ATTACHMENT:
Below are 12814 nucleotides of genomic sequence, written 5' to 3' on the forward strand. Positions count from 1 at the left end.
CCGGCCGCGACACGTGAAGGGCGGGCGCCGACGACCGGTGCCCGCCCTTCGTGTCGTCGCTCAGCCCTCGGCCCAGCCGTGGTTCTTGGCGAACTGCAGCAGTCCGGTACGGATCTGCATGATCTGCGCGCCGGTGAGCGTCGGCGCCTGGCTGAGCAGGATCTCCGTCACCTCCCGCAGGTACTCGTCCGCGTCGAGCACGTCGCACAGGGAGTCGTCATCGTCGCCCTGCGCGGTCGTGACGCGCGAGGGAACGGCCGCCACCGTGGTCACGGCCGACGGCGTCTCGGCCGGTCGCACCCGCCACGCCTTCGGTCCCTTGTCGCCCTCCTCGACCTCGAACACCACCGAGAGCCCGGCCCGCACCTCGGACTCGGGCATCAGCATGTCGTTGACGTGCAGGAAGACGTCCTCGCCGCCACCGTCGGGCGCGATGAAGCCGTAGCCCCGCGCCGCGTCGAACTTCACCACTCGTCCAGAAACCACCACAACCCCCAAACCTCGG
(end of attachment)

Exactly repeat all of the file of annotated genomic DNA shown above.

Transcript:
Below are 12814 nucleotides of genomic sequence, written 5' to 3' on the forward strand. Positions count from 1 at the left end.
CCGGCCGCGACACGTGAAGGGCGGGCGCCGACGACCGGTGCCCGCCCTTCGTGTCGTCGCTCAGCCCTCGGCCCAGCCGTGGTTCTTGGCGAACTGCAGCAGTCCGGTACGGATCTGCATGATCTGCGCGCCGGTGAGCGTCGGCGCCTGGCTGAGCAGGATCTCCGTCACCTCCCGCAGGTACTCGTCCGCGTCGAGCACGTCGCACAGGGAGTCGTCATCGTCGCCCTGCGCGGTCGTGACGCGCGAGGGAACGGCCGCCACCGTGGTCACGGCCGACGGCGTCTCGGCCGGTCGCACCCGCCACGCCTTCGGTCCCTTGTCGCCCTCCTCGACCTCGAACACCACCGAGAGCCCGGCCCGCACCTCGGACTCGGGCATCAGCATGTCGTTGACGTGCAGGAAGACGTCCTCGCCGCCACCGTCGGGCGCGATGAAGCCGTAGCCCCGCGCCGCGTCGAACTTCACCACTCGTCCAGAAACCACCACAACCCCCAAACCTCGG